POETRY MONTH 30/30/30: Inspiration, Community, Tradition :: Overview and DAY 1: Lynne DeSilva-Johnson on Mina/Traver Pam Dick
An introduction to an entirely new voice that speaks to you, as an adult out of these systems, is a rare and potentially life-altering gift… one that Exit Strata’s international creative network has the chance to offer all of us, as we replicate that atmosphere here in the virtual Commons.
I am *very*, shakingly, jumpingupanddown excited for the brilliant and gorgeous poets we have “playing” with us this month. These people stepped right up to the plate with fervor and love, to bring a range of inspiration to our shared table that will blow your minds.
I’m going to kick us off today by totally drooling all over Mina Pam Dick, who ousted my old friend Paul Goodman from this spot when I saw her read for EAOGH at the chapbook festival the other day. (Goodness do I ever love Goodman though, too! we’ll come back to him and why he changed my life another day.)
This week we’ll be hearing from: Pete Reilly, Bill Considine, Tishon Woolcock, Caits Meissner, Gregory Crosby, and Frank Ortega, with many more to come. BOOMTIME!
Mina/Traver Pam Dick (commence drooling) is, per her boiler-bio-plate, “a writer, artist and philosopher living in New York City. She’s a native New Yorker. She received a BA from Yale and an MFA in Painting as well as an MA in Philosophy from the University of Minnesota. Her writing has appeared inTantalum, BOMB and The Brooklyn Rail, and is forthcoming in The Portable Boog Reader 4 and Aufgabe#9; her philosophical work has appeared in a collection published by the International Wittgenstein Symposium (Kirchberg am Wechsel, Austria).”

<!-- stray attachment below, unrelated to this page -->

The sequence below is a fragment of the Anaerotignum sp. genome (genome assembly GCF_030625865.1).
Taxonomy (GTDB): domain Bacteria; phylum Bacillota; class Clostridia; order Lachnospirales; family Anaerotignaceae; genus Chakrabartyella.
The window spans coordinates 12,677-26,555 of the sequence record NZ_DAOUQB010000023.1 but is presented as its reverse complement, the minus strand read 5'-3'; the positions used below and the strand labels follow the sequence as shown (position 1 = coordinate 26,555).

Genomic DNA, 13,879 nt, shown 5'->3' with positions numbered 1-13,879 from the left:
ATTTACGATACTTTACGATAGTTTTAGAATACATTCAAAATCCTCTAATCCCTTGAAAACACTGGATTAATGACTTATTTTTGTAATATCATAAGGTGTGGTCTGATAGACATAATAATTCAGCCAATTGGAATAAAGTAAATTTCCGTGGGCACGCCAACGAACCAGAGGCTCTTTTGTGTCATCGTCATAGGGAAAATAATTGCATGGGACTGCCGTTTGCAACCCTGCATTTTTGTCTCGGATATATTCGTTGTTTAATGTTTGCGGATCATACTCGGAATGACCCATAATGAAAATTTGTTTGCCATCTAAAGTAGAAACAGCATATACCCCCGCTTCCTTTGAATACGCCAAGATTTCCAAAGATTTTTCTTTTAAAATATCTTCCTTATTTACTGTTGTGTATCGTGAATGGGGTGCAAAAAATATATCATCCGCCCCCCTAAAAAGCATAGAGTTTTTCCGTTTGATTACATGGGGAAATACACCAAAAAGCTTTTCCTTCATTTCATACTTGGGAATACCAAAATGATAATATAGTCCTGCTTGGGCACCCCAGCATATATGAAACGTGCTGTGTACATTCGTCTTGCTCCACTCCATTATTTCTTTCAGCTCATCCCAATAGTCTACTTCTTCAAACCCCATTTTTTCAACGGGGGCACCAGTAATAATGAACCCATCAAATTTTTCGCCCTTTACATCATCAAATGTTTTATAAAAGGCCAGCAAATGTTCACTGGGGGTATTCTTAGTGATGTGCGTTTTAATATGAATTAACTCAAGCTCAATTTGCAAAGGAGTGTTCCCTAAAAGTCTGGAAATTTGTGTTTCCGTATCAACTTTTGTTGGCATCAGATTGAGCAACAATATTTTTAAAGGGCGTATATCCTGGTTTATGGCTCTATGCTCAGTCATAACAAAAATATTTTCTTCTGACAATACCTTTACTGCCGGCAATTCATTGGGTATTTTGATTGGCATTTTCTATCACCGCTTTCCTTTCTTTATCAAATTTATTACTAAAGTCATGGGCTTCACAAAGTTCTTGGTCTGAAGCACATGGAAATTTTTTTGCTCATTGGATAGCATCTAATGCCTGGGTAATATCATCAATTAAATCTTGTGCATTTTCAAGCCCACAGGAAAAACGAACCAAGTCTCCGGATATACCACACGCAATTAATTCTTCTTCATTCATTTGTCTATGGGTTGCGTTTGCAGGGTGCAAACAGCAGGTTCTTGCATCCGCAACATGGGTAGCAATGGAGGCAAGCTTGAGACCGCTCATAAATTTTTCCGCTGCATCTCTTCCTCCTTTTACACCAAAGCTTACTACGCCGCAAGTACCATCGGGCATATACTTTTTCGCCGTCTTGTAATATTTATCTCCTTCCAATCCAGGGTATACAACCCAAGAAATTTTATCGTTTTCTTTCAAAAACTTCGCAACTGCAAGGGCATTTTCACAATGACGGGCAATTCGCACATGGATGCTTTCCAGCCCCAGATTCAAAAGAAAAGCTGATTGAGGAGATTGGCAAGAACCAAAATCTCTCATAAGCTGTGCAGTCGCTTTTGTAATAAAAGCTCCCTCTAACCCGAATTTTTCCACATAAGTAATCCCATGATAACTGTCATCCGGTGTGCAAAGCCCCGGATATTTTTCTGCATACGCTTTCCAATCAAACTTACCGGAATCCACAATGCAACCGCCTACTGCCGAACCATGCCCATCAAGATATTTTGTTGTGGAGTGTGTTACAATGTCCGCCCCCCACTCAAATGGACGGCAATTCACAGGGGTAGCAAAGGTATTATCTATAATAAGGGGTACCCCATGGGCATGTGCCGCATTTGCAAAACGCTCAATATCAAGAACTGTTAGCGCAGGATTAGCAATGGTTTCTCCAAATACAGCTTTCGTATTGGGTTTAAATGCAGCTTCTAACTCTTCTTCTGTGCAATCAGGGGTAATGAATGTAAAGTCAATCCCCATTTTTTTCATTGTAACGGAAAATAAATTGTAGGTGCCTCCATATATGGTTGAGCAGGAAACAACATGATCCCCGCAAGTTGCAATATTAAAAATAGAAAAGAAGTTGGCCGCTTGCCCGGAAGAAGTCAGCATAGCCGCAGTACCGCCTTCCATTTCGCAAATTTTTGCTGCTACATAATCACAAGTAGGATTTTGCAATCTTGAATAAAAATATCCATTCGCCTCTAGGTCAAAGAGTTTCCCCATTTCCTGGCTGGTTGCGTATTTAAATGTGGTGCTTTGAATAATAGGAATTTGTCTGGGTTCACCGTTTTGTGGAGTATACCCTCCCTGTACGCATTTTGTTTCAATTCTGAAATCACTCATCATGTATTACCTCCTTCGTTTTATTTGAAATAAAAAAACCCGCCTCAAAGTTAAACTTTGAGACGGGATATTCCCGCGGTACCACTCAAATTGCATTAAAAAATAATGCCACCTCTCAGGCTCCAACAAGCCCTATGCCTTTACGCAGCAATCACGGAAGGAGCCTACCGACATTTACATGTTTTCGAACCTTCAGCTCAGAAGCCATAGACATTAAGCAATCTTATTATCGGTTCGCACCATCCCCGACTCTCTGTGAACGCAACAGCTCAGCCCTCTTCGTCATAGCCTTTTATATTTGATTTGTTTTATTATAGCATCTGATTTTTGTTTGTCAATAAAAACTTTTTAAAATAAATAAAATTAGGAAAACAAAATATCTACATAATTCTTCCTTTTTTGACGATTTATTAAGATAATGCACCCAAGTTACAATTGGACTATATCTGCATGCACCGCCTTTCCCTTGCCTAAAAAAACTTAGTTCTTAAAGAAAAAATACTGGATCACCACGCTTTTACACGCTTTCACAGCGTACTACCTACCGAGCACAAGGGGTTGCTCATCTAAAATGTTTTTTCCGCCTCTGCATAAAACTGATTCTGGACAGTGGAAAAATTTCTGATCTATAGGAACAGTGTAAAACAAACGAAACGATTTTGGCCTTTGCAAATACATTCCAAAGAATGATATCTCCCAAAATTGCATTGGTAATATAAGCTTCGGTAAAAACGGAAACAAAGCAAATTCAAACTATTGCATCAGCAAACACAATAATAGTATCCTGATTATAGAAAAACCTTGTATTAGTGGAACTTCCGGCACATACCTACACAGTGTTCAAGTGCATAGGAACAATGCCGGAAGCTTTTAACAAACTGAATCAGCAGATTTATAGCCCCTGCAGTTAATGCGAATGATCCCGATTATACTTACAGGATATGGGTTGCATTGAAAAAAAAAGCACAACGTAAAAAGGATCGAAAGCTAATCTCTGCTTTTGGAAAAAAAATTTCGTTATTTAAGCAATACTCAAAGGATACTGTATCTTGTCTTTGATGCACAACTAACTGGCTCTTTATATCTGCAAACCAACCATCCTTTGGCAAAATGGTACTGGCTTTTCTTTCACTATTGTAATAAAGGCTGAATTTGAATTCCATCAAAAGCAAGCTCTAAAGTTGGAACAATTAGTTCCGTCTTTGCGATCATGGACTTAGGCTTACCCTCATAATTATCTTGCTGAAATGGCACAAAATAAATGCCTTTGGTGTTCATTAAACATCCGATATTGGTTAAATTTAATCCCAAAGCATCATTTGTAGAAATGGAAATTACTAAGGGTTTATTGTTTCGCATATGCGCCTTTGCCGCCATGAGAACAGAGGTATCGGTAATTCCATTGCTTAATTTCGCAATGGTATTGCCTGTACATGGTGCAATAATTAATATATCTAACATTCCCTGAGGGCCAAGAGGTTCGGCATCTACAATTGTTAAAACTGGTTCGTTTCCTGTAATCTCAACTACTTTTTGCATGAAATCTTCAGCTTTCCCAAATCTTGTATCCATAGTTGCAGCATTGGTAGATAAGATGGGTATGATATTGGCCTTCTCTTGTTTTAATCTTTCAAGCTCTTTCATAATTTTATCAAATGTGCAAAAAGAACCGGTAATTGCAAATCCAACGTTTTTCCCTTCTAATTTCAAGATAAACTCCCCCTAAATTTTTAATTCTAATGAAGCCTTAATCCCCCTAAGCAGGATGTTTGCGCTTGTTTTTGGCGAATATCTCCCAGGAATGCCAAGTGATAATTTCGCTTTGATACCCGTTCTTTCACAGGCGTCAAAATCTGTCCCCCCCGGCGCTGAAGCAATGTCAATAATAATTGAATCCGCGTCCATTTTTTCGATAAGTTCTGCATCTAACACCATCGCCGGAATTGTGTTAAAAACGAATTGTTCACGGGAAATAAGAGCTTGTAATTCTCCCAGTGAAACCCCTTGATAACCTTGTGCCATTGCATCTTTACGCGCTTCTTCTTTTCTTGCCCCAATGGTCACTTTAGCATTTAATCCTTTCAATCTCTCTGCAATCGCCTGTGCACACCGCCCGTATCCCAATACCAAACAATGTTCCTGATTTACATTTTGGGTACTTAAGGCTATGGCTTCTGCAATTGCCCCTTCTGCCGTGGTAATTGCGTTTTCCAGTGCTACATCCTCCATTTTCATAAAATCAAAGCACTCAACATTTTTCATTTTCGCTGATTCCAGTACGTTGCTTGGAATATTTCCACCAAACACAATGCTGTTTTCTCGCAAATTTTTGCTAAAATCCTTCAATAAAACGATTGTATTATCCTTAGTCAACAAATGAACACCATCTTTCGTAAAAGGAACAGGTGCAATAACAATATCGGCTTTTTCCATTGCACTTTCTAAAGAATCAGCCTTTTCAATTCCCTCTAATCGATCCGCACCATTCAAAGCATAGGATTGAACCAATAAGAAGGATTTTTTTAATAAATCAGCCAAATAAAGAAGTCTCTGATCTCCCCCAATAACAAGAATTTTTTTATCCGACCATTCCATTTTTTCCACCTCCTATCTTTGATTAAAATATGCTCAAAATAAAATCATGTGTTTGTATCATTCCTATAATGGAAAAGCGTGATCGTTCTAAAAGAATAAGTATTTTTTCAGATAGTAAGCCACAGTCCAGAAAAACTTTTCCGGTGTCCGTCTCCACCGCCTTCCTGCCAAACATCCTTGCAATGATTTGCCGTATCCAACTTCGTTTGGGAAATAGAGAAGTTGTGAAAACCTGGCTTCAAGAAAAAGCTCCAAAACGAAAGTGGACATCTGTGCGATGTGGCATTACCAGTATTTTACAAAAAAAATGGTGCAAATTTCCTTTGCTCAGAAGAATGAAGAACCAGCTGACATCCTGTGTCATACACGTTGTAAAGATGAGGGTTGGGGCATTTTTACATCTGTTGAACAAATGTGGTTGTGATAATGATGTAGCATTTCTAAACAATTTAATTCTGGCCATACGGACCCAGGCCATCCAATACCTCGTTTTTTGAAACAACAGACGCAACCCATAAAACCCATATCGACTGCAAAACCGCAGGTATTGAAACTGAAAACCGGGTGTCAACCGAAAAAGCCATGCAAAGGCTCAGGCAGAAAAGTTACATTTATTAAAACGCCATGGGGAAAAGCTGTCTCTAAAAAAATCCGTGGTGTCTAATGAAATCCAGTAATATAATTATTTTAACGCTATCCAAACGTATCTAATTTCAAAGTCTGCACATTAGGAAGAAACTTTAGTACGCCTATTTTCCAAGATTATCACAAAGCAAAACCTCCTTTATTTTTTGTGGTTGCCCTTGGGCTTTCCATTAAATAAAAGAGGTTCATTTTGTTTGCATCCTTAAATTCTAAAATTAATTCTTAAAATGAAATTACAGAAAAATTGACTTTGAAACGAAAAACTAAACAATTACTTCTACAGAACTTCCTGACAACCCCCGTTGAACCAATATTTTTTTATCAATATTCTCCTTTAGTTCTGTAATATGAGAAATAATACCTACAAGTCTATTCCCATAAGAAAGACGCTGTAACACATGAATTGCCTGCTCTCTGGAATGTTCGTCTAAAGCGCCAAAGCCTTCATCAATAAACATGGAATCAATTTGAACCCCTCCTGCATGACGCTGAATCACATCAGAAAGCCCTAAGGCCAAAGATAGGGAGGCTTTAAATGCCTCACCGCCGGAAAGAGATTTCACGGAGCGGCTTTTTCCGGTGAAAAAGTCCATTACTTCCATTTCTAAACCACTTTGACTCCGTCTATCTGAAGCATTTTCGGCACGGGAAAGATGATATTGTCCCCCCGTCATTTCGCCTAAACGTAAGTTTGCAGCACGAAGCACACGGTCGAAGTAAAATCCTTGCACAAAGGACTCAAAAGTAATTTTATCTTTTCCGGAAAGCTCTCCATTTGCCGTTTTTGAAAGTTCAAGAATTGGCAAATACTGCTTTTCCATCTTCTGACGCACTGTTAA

Reviews of her first book, Delinquent, are smattered with praise like this apropos nugget: “Like a gender-errant Benjamin, Mina Pam Dick constellates recombinant philosophies, aesthetic forgeries, and the intertextual detritus of the big slithering city. The poems and prose that pack Delinquent’s sucker punch are weighted with the freight of excess baggage, which means they are the very work of today” (—Vanessa Place)
36 Way of writing = way of seeing/being. Seeing as is poetic ontology. It’s no idle speculation; you need to use your hands like this, use words like this, or you can’t breathe. Apolo makes himself yawn before he starts racing.
37 Verse a line or turning. Truth qua spontaneity. It says Rapid Transit on my girl’s medium pink t-shirt with the Plymouth auto on it. Think pilgrim!
38 We don’t know where to go. We know where to go. That’s playing in the café I am lying across. I never heard it before.
39 Nobody at my table.
40 You ran away to the world because you were lonely, afraid of the empty room, wanted to love others, have uninferable experiences. Tomorrow it could be different. Any solution transient.
41 I, Traver, traverse my dicktionary. You could have adventures there, too. Ski over meanings.